Consult your financial advisor to know if real estate makes sense for you but you can be confident that the future for real estate in our area is bright.

What To Do If Seller Didn’t Obtain Permits For Work Done

Dear Monica: I am searching for a home and am seeing properties that have been nicely updated.  However in some cases sellers did not get permits for the work.  What is the risk to me if I buy a house with un-permitted work?  Kevin K.

Dear Kevin:  If a homeowner does significant work without obtaining permits, the risks to a buyer are several.  First, you may not be able to get insurance enough to cover the cost of replacing the improvements done without permits.  For example, if a garage is converted without permits, and the property has a fire, the insurer may only pay to rebuild the space as it was, and not as the family room it was converted to.

Also if a new owner wants to do work to the home, the building department may require that the un-permitted work be removed.  This is not too common but it can happen.  Not obtaining permits can affect the value of your property because buyers may discount the price to cover the risk they are taking.  The best practice is to always get a permit for any work that requires one.

Year-End Indicators

Dear Monica:  There is volatility in the economic markets these days.  What effect do you think this will have on the real estate market?  Sarah G.

Dear Sarah:  Several things have combined lately that are affecting real estate prices and activity.  The stock market has lost significant value in the U.S. and globally, thus reducing investors’ wealth.     Homeowners are not able to deduct state and local taxes in excess of $10,000 on their federal tax returns and this affects California and other states with high property values and salaries.  In addition, interest rates are rising which makes owning a home more expensive.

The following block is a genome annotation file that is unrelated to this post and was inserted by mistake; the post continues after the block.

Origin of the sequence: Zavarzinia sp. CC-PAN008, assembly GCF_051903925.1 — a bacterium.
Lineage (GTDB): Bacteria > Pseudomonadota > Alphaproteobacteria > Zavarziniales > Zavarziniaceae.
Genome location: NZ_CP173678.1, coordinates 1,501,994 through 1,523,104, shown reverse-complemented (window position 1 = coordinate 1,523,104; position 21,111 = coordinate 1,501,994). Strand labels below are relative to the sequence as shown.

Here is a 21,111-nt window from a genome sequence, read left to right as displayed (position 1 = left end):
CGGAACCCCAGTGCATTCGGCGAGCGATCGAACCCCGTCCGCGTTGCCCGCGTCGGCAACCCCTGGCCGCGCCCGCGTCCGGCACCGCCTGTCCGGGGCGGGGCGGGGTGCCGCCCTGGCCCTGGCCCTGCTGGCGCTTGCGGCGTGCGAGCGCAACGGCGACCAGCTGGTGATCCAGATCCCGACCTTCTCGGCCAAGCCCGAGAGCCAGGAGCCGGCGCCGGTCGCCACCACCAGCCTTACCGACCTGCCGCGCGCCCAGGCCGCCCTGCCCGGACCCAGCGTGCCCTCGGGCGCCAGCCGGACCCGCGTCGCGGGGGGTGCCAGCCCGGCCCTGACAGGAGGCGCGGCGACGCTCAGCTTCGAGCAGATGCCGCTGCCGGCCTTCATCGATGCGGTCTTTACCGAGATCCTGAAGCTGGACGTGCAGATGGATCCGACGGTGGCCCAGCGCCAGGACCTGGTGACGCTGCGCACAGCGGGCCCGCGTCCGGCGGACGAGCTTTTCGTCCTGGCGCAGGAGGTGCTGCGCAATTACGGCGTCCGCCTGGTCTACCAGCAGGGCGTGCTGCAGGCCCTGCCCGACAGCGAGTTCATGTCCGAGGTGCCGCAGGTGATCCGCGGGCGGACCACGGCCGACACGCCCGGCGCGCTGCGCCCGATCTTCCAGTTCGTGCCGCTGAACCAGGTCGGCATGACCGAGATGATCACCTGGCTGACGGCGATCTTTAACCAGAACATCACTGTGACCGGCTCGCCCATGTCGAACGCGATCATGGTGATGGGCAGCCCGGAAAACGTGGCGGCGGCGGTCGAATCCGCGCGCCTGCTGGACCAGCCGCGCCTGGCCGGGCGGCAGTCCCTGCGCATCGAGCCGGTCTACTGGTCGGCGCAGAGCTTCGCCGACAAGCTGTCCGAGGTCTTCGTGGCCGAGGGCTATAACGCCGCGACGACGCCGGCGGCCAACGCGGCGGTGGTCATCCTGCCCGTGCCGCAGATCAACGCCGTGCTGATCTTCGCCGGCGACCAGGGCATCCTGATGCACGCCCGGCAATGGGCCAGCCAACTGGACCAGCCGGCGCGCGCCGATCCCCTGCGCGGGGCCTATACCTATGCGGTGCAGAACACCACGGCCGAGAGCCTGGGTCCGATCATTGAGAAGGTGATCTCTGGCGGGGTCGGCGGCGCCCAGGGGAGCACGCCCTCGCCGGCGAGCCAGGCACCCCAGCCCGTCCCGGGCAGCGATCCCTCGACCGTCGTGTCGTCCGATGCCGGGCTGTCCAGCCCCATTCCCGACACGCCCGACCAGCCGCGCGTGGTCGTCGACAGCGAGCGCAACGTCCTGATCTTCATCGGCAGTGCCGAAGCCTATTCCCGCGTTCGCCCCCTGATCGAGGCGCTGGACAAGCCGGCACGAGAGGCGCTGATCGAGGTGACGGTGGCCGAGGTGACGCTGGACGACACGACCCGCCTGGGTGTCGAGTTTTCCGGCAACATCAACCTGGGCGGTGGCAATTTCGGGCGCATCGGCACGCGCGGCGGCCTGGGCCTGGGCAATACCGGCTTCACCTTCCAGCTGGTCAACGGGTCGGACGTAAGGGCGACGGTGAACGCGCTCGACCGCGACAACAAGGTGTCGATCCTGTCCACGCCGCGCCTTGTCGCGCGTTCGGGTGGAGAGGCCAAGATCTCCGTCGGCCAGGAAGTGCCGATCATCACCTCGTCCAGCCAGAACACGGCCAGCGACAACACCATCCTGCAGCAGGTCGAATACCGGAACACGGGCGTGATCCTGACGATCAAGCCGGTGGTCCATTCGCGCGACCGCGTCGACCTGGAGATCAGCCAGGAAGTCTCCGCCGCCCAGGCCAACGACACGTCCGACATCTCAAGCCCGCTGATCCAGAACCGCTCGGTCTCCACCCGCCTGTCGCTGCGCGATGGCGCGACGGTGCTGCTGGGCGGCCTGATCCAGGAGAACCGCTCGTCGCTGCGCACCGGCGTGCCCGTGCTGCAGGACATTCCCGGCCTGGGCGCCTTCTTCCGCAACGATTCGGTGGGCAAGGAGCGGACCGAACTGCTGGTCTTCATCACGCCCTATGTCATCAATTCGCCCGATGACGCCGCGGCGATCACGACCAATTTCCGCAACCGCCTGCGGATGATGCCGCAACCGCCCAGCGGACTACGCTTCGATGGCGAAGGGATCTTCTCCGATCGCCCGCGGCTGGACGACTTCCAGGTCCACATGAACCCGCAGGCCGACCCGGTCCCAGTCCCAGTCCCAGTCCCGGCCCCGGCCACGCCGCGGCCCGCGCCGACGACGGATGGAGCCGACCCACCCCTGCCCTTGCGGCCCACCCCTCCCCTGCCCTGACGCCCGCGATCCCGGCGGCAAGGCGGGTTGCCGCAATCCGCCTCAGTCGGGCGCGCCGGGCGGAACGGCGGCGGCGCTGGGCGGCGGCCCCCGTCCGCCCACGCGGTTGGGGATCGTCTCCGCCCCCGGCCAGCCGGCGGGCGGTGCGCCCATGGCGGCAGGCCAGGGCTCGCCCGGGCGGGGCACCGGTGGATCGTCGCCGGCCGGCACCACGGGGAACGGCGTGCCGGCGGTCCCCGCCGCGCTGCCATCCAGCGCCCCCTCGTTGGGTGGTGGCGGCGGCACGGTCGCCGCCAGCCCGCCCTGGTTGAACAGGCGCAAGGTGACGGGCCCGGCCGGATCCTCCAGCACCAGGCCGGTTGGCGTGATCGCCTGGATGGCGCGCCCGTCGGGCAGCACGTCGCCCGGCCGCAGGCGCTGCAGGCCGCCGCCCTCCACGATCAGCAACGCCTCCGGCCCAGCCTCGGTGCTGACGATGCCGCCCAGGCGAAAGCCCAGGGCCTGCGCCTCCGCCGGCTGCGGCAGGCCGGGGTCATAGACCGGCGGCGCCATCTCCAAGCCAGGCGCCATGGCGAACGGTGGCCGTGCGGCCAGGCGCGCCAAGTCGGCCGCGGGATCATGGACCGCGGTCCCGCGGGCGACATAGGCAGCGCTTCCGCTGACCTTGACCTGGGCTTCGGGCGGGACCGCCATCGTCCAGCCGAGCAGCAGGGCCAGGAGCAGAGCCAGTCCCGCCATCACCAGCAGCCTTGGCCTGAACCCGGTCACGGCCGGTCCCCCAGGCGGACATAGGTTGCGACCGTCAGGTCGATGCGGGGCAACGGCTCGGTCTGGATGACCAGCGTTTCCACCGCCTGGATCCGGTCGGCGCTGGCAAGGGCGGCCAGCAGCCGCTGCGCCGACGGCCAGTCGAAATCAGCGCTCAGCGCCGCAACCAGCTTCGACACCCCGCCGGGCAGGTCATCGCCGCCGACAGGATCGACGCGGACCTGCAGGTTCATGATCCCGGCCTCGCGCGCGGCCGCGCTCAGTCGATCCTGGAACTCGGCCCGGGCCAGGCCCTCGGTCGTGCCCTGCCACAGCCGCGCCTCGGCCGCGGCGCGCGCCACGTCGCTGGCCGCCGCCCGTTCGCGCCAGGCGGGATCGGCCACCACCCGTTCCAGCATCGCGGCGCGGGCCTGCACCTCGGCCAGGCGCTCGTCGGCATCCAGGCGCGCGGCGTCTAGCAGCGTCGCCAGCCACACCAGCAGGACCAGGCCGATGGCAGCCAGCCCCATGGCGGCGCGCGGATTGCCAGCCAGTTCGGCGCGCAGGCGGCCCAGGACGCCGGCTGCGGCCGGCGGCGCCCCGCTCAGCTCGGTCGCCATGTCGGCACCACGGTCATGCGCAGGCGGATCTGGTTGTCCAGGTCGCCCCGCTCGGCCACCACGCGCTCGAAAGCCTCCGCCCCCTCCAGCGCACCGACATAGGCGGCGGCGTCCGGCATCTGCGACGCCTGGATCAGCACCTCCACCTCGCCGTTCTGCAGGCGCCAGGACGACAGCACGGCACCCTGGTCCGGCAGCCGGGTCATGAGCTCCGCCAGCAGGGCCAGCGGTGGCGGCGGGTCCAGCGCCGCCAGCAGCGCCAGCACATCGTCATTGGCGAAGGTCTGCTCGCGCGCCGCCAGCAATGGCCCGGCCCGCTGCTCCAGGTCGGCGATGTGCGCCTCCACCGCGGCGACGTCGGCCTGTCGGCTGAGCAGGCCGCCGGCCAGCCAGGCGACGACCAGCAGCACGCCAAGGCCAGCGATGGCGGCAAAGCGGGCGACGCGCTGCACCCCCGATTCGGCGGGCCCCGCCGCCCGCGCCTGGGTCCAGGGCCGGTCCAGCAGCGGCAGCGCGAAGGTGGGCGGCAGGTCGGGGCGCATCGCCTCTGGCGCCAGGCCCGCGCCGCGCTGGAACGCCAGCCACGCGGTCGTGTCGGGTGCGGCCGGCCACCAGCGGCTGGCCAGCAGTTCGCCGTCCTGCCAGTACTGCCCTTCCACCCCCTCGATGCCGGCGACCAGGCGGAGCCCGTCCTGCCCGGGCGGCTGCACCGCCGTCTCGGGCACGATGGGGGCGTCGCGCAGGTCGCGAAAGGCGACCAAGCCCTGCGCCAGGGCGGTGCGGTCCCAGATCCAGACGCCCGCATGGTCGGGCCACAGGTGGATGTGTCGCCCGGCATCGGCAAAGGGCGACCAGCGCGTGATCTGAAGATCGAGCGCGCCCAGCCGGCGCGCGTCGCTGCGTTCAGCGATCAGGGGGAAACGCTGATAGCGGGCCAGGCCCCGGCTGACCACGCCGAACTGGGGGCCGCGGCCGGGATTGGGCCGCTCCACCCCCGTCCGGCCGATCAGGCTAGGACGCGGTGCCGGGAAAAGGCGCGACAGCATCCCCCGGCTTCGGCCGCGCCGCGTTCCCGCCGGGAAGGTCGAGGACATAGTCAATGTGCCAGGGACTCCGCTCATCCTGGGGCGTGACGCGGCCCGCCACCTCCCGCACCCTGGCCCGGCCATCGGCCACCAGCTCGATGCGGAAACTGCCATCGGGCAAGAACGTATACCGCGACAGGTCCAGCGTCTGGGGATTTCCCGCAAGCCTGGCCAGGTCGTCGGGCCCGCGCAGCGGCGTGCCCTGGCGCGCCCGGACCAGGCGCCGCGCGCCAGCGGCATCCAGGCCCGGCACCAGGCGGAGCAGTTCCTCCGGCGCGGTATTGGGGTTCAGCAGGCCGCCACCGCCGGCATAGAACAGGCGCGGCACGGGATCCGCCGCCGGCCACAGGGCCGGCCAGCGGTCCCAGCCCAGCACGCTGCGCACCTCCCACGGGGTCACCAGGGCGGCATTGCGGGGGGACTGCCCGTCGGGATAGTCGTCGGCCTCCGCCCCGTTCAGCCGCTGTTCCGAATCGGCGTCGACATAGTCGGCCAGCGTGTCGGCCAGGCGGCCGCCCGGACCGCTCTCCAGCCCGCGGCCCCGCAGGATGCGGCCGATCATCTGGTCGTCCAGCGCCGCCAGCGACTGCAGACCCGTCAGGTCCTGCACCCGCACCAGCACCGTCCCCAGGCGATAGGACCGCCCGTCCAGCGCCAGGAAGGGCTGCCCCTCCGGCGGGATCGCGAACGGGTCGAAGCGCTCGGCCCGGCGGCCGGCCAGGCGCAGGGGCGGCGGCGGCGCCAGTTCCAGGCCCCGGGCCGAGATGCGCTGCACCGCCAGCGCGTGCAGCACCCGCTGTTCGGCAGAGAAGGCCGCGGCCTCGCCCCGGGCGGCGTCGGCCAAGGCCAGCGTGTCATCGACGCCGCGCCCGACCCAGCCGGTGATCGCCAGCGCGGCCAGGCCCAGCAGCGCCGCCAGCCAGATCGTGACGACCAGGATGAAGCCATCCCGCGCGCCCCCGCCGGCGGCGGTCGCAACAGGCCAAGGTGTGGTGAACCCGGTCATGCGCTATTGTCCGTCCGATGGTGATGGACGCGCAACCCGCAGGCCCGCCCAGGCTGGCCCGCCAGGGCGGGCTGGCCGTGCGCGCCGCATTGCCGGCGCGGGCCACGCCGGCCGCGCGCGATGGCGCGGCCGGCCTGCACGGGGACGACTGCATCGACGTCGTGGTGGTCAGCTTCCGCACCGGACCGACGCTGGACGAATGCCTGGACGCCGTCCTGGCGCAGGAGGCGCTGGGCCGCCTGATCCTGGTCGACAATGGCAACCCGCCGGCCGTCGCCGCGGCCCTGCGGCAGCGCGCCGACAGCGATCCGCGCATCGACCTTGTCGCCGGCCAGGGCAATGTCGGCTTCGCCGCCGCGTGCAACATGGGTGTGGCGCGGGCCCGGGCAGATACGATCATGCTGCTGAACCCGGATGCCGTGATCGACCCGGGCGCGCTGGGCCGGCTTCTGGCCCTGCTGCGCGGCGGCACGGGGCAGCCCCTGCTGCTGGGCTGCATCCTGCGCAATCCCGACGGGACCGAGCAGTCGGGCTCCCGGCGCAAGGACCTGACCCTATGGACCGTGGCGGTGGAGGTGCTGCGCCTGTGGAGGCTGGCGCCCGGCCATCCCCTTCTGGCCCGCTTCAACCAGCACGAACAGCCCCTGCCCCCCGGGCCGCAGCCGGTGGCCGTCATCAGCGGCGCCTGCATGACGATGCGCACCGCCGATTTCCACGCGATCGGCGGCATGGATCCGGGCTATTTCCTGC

How this has translated to the local real estate market is that prices are down by some percentage from where they were last spring and sellers are willing to negotiate, which they didn’t have to do before.   Buyers, motivated by wanting to buy before further rate increases,  are also actively picking up properties that are on the market if the price is reasonable.  I see this trend continuing into 2019.  Buyers have more leverage than they have had for awhile and they are taking advantage of it.

Happy New Year.

Fire Safety

Dear Monica: This year’s Camp and Woolsey fires have convinced me that no community is fire safe.  What can a homeowner do to protect property? Edward W.

Dear Edward:  There are large and small things that can be done to lessen the fire risk.  The main utility company has been shown to have been the cause of several of the worst fires and the California Legislature will be looking at many proposals for regulating them more strictly.

Building codes will also change to lessen fire risk.  Fire safe roofs and building materials will likely be required on all new installations.  Strict rules on defensible space will be enforced.  Utility lines will be put underground where possible.  Propane tanks may also be undergrounded.  Homeowners should be sure that electrical wiring is safe.

Forest management is another key part of any fire prevention plan.  The drought has produced many dead and dying trees that spread the fire quickly when ignited.  Much can be done to reduce this risk.

 

Rent-Backs Explained